A Spark of Lightby Published 02 Oct 2018
|A Spark of Light.pdf|
The warm fall day starts like any other at the Center—a women’s reproductive health services clinic—its staff offering care to anyone who passes through its doors. Then, in late morning, a desperate and distraught gunman bursts in and opens fire, taking all inside hostage.
After rushing to the scene, Hugh McElroy, a police hostage negotiator, sets up a perimeter and begins making a plan to communicate with the gunman. As his phone vibrates with incoming text messages he glances at it and, to his horror, finds out that his fifteen-year-old daughter, Wren, is inside the clinic.
But Wren is not alone. She will share the next and tensest few hours of her young life with a cast of unforgettable characters: A nurse who calms her own panic in order save the life of a wounded woman. A doctor who does his work not in spite of his faith but because of it, and who will find that faith tested as never before. A pro-life protester disguised as a patient, who now stands in the cross hairs of the same rage she herself has felt. A young woman who has come to terminate her pregnancy. And the disturbed individual himself, vowing to be heard.
Told in a daring and enthralling narrative structure that counts backward through the hours of the standoff, this is a story that traces its way back to what brought each of these very different individuals to the same place on this fateful day.
Jodi Picoult—one of the most fearless writers of our time—tackles a complicated issue in this gripping and nuanced novel. How do we balance the rights of pregnant women with the rights of the unborn they carry? What does it mean to be a good parent? A Spark of Light will inspire debate, conversation . . . and, hopefully, understanding.
"A Spark of Light" Reviews
She wondered if the only way any of us can find what we stand for is by first locating what we stand against.
I got a really pleasant surprise a couple of years ago when I picked up Small Great Things on a whim and discovered that Picoult is actually much more vicious and hard-hitting than I'd expected. Her covers look like chick-lit, but it seems she takes very current, often controversial, topics and examines them through the eyes of complex and relatable characters.
However, I think this book doesn't quite hit the emotions it's aiming for. The novel is so focused on the issue and providing lots of information that it often becomes a dry and dispassionate read. At times, A Spark of Light reads almost like an "Abortion Myths Dispelled" pamphlet. I still want to give it three stars for what I'm tempted to call an important or even necessary read, but I don't think it dives much deeper than the surface.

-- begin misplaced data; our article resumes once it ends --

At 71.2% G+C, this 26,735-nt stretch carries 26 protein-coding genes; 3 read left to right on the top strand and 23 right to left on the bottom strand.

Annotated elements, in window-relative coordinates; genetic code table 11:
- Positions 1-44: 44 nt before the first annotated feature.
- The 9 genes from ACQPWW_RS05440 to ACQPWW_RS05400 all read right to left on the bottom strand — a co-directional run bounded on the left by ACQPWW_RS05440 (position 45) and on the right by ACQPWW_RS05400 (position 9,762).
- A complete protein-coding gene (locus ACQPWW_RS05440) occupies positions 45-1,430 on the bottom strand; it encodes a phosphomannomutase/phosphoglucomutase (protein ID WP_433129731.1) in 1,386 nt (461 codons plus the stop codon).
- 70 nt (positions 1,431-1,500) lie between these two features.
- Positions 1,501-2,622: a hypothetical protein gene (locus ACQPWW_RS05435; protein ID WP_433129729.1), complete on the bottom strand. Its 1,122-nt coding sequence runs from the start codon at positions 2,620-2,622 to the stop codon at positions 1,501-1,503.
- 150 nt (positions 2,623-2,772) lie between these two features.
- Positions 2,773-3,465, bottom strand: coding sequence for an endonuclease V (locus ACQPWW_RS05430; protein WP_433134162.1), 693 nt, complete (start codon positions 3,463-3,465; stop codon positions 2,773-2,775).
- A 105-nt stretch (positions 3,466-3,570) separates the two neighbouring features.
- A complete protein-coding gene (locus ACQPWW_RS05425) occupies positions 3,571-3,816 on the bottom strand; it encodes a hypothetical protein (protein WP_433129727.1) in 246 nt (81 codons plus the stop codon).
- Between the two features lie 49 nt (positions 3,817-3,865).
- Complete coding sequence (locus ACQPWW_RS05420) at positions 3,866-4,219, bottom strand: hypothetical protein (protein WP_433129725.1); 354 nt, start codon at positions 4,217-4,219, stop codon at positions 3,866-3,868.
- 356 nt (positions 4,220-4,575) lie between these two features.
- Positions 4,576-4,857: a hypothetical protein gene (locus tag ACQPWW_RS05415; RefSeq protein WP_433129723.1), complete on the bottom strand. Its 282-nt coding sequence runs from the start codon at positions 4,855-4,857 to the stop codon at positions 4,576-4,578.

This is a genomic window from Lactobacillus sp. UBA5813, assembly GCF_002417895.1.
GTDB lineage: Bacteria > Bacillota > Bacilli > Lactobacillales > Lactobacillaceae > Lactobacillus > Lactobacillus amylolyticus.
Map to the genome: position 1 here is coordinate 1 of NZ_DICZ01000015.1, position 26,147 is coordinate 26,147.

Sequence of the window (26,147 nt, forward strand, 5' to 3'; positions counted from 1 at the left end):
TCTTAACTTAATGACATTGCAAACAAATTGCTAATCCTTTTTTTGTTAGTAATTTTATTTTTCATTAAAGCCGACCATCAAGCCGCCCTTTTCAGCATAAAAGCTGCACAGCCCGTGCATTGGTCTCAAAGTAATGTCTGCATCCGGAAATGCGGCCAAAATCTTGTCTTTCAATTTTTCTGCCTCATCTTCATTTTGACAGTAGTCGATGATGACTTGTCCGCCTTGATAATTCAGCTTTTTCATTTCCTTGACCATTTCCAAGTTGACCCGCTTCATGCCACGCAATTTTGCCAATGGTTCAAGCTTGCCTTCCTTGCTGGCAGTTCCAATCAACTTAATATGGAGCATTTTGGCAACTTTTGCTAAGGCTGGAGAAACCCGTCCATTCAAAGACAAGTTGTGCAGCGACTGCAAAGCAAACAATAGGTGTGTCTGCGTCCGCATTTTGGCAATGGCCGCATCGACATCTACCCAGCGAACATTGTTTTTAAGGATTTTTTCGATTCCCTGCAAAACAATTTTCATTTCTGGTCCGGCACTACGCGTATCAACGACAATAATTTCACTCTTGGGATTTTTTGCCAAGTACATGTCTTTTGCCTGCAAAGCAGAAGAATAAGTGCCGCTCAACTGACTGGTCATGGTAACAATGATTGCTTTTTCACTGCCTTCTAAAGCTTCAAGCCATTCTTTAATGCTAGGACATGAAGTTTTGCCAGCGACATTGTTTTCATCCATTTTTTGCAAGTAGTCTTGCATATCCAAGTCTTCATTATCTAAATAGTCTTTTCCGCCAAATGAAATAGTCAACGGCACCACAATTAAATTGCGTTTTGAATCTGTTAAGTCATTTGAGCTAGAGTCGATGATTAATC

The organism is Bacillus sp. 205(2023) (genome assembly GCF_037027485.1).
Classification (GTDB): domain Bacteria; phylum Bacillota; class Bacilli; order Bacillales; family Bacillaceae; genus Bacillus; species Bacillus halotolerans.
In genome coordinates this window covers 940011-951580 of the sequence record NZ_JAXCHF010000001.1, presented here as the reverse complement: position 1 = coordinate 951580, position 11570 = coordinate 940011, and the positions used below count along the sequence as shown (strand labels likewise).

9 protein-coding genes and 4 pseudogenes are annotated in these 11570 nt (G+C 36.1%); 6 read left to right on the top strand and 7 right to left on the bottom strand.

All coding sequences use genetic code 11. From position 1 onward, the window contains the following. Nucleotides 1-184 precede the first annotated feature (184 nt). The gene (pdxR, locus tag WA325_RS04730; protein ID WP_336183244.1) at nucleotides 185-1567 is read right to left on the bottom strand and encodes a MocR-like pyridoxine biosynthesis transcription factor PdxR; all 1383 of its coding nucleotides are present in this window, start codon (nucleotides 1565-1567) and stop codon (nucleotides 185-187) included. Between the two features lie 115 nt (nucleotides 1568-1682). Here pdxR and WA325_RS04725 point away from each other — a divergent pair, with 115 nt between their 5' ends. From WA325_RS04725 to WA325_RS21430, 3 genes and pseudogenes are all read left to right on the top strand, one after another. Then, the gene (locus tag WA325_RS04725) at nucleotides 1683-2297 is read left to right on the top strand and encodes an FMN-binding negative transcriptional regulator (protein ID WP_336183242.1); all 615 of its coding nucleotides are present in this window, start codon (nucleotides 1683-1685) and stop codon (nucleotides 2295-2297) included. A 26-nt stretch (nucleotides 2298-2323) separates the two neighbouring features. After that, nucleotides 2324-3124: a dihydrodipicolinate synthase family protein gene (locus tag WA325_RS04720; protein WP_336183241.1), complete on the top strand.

Picoult tells the story of a gunman barging into Missisippi's only abortion clinic and taking the doctors and patients hostage. We soon discover that the shooter is a man called George whose daughter recently had an abortion. The story takes place over a single day and is told in reverse, moving through the perspectives of many characters who all have different circumstances and agendas.
Picoult's characters are quick to point out inaccuracies in the arguments of anti-choice protestors but, overall, the perspectives are relatively balanced. There are no monsters on either side and the author carefully explores why each individual believes what they believe.
Dr. Louie Ward (based on real-life abortion provider, Dr. Willie Parker) is a Christian who offers abortions because he believes it is his religious duty to offer compassion instead of judgement to women; Joy is at the clinic because she just had an abortion; young Wren is seeking contraception; Janine is an anti-abortion activist who is there to infiltrate the clinic. This is just a sample of the characters. Outside, the hostage negotiator in charge is Wren's dad, and elsewhere a girl called Beth faces murder charges for illegally terminating her own pregnancy. The characters are diverse in race, wealth, and sexuality.
Lots of viewpoints are covered, as are the laws that make Mississippi the most restrictive state on abortion. The dialogue and internal monologues of the characters feel somewhat didactic, though perhaps that was unavoidable. Many conversations exist to educate the reader on the realities, laws and myths of abortion, and honestly it feels like it. Though the characters' situations all seem likely to evoke sympathy, the book itself is too lesson-driven to offer much in the way of emotional attachment.